Marchetti v. United States, 390 U.S. 39; 88 S. Ct. 697; 19 L. Ed. 2d 889 (1968)

Facts—A federal District Court in Connecticut (where there were numerous criminal penalties for gambling) convicted James Marchetti for violating federal statutes requiring the payment of an annual gambling occupational stamp tax and for failing to register before accepting wagers. These requirements were part of an intricate system of federal taxation applying to wagering, and the registration requirement was designed to aid the collection of the taxes. The arrangement was challenged as being unconstitutional.

Question—Are the methods employed by Congress in the federal wagering tax statutes consistent with the guarantee against self-incrimination contained in the Fifth Amendment?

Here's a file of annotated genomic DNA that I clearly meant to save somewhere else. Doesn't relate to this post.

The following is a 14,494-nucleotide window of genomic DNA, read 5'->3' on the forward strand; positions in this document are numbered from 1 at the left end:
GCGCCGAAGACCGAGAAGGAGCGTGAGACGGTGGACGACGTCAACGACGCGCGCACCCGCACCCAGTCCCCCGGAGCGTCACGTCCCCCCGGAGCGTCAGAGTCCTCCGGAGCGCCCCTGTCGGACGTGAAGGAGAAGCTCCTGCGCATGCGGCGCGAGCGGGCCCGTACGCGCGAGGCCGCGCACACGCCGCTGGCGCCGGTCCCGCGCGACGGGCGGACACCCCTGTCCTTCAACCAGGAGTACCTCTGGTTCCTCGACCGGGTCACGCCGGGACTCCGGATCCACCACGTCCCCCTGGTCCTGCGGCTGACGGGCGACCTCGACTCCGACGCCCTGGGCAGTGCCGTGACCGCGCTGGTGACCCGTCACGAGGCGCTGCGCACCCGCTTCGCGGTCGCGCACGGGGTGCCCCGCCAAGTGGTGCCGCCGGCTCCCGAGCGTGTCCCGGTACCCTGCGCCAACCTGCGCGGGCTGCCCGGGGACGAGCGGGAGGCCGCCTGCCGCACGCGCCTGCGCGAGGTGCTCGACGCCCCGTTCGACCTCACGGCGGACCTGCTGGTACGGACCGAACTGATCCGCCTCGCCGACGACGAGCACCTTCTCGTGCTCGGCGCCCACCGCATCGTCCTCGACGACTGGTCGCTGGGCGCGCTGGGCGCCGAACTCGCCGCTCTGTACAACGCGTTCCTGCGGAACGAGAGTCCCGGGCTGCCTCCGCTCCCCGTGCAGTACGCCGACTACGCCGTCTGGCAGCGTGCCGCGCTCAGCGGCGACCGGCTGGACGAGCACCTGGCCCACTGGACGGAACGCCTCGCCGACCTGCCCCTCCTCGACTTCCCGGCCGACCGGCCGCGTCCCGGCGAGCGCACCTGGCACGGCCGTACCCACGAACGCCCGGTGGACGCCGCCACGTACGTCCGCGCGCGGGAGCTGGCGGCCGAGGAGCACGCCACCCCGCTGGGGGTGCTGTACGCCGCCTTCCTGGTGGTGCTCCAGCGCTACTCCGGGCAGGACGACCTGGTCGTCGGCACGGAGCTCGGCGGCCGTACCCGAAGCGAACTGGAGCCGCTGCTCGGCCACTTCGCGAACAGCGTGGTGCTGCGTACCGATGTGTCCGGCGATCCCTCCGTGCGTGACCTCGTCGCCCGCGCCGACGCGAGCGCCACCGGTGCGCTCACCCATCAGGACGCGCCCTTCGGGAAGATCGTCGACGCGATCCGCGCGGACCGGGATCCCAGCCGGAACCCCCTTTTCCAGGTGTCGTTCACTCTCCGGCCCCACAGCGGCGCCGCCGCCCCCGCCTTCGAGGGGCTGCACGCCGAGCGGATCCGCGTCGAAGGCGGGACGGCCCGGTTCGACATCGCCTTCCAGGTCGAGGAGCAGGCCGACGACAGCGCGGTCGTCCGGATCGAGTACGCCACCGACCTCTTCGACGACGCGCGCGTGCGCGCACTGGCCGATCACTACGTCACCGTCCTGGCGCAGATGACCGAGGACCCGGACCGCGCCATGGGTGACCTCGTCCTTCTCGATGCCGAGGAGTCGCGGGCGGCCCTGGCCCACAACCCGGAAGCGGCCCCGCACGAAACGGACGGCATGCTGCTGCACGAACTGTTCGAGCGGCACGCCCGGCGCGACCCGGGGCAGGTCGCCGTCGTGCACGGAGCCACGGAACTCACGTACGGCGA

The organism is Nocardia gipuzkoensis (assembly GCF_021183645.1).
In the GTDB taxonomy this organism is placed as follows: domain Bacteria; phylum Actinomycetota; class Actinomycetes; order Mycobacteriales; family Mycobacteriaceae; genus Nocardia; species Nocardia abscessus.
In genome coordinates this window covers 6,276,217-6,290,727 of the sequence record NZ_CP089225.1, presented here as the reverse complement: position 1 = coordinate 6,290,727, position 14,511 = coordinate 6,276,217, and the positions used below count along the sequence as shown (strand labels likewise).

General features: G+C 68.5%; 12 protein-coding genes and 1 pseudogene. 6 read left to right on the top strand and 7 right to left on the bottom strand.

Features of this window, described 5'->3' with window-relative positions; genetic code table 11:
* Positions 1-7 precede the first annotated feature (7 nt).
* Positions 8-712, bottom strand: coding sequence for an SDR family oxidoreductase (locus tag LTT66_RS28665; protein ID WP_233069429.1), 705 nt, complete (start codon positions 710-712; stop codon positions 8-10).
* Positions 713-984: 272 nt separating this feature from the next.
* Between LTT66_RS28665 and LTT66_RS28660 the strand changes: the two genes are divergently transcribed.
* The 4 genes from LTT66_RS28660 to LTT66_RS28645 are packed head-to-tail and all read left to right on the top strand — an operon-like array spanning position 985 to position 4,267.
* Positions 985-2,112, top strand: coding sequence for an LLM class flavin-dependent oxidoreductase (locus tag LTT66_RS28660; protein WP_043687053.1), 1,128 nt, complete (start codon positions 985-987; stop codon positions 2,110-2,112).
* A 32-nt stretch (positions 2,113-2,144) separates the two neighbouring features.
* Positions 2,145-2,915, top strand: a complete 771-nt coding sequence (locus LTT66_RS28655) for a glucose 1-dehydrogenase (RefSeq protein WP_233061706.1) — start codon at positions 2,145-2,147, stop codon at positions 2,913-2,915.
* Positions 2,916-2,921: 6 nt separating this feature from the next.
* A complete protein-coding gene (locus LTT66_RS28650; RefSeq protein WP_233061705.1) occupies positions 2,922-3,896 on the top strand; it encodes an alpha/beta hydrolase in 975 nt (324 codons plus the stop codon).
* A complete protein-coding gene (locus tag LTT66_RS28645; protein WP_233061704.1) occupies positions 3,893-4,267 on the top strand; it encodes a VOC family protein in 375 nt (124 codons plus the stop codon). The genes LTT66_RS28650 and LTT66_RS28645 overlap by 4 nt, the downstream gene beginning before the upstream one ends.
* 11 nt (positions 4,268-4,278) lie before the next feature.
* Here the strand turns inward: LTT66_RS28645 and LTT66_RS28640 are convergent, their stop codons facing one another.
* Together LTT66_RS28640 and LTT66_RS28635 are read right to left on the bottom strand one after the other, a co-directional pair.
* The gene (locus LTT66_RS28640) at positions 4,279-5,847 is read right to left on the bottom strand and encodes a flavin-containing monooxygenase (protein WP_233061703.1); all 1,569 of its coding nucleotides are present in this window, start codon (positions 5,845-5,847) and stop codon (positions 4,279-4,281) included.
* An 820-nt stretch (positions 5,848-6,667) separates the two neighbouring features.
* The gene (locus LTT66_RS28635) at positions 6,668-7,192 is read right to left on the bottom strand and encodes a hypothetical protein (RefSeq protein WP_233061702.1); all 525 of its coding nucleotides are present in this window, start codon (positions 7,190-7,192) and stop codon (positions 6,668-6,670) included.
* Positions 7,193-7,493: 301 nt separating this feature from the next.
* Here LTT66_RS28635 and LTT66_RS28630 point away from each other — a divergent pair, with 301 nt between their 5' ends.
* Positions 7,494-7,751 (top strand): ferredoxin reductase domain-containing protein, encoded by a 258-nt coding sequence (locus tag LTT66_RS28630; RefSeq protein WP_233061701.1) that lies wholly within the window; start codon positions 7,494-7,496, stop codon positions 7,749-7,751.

ReasonsJ. Harlan (7–1). The federal Internal Revenue Service makes available to state law enforcement agencies the names and addresses of those who have paid the wagering tax. This creates a real and appreciable hazard of self-incrimination. The likelihood that any past or present gambling offenses will be discovered is increased. The tax provisions oblige even a prospective gambler to accuse himself of conspiracy to violate laws. Further, the premise that the self-incrimination guarantee is entirely inapplicable to prospective acts is too narrow an application of the privilege. Not merely time or a chronological formula must be considered but also the substantiality of the risks of incrimination. Those persons who properly assert the constitutional privilege as to these wagering tax provisions may not be criminally punished for failure to comply with their requirements.

NoteMarchetti overruled United States v. Kahriger, 345 U.S. 22 (1953) and Lewis v. United States, 348 U.S. 419 (1955).

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